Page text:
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Sandisk Cruzer Micro 512 MB

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    3 Reviews
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    • More +
      29.05.2006 17:25
      Very helpful



      A smart choice if you need high capacity, portable storage

      These days, it seems like almost everyone has a USB flash drive – and why not? With prices dropping all the time, a flash drive is a large capacity storage device, allowing you to transport your files, music, pictures or videos around easily. They remove the need to carry around low capacity (and increasingly obsolete) floppy disks or bulky CD-ROMs. Small, lightweight and very portable, they allow you to carry your files with you and access them on virtually any PC or Mac.

      The ScanDisk Cruzer is no exception to this. It’s available in a range of different sizes (the smaller Mini range starts with 128Mb (megabytes) of storage, whilst the Cruzer Micro is available with up to 2Gb (Gigabyte) capacity. The model under review here is the Micro 1GB version.

      The first thing you notice about the Micro is its really compact size. It measures approximately 5cm long, 0.5cm wide and weighs about as much as a standard house key. This means it’s easily going to fit in any pocket without weighing you down. The Micro comes with a plastic cover and cap (to protect the bit that goes into your PC from dirt or damage.) Better still, you actually get two spare and different coloured protective covers. So if you lose or damage one (or, if you’re just really fashion conscious and want to colour co-ordinate with your outfit!) you can just replace it. Mine came with a clear/grey cover (the one I use, since I’m boringly conventional!), together with red and blue spares. If you want to change the cover, it’s simplicity itself – simply slide the old cover off, then slide the replacement on.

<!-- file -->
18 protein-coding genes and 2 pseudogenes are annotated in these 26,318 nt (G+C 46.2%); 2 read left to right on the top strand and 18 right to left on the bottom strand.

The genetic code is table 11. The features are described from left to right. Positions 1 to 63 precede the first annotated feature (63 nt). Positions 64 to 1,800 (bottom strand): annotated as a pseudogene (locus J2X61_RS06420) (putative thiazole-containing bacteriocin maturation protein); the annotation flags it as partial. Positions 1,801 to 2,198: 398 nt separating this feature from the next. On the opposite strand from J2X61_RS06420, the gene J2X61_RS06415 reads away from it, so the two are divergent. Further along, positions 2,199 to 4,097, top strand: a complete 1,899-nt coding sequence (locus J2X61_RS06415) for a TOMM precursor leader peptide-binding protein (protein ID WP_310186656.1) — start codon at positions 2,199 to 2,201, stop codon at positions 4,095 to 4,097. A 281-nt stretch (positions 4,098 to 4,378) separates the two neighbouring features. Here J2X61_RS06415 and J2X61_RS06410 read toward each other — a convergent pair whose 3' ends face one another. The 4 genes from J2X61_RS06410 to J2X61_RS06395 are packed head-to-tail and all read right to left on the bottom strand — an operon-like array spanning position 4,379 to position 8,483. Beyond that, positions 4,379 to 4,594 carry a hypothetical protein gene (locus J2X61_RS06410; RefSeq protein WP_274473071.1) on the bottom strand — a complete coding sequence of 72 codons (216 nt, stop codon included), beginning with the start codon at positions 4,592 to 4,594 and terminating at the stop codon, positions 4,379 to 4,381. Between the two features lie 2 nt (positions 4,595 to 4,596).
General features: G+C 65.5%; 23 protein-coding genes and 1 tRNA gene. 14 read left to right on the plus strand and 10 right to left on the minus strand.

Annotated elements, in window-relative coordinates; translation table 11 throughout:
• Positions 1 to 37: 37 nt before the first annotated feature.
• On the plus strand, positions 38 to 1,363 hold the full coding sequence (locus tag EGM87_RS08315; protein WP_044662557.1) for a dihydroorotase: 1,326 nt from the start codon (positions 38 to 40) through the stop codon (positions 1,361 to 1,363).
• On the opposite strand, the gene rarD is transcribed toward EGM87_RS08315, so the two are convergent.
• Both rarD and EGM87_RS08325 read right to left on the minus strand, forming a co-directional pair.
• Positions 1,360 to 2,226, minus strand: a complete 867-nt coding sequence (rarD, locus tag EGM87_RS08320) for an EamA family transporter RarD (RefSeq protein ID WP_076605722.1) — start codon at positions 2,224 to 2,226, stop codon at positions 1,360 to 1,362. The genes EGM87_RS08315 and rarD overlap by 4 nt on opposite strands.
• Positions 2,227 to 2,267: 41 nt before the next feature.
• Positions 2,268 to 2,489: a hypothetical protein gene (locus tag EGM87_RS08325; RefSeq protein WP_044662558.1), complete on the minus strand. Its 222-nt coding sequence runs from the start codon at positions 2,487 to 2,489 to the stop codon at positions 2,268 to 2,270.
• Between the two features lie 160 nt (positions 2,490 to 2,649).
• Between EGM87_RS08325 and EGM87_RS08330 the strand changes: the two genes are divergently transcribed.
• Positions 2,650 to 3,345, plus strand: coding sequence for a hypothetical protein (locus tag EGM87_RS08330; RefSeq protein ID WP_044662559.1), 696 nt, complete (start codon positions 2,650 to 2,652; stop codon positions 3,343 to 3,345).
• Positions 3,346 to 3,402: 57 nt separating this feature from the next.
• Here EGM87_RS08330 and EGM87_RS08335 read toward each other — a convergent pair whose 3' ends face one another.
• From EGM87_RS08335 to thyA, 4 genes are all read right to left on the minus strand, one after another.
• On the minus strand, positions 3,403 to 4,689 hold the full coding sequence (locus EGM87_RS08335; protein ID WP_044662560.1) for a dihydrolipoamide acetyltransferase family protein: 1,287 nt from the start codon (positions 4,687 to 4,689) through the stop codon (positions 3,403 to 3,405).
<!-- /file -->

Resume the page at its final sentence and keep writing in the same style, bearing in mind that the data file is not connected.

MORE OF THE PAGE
At the top of the drive is a solid plastic loop. This is so that you can clip the drive onto your keyring to make it even easier to carry around with you – more on this later.

      Technical Specifications
      The Cruzer Micro uses USB 2.0 technology, making it faster to save/access files to it. However, it is also backwards compatible with USB 1.1 – accessing files using USB 1.1 will be slightly slower, but it means that the drive should be usable on any PC (or Mac) which has a spare USB port. It’s compatible with any PC running Windows 98SE or higher, or Macs running OS 9.1.x onwards – again, meaning it should be compatible with most machines out there. I use the drive on a PC, so my review will be biased towards that.

      Ease of Use
      How easy can a piece of hardware be to use?! At last, a Plug and Play device that does exactly what it says on the tin! Plug it into a spare USB port and the drive is instantly recognised and available for use. Even better, you always know which way to insert the drive, as the word ScanDisk is printed on it. Insert this, so that the words are facing upwards and you’re ready to go. This might sound a simple point, but with some drives I’ve owned in the past, it was difficult to remember which way round you had to insert the drive. This meant you would spend time fiddling with it, trying to find the right way round each time you wanted to use it. OK, so it’s only a minor point, but it does point to good, thoughtful design that this has been considered and addressed.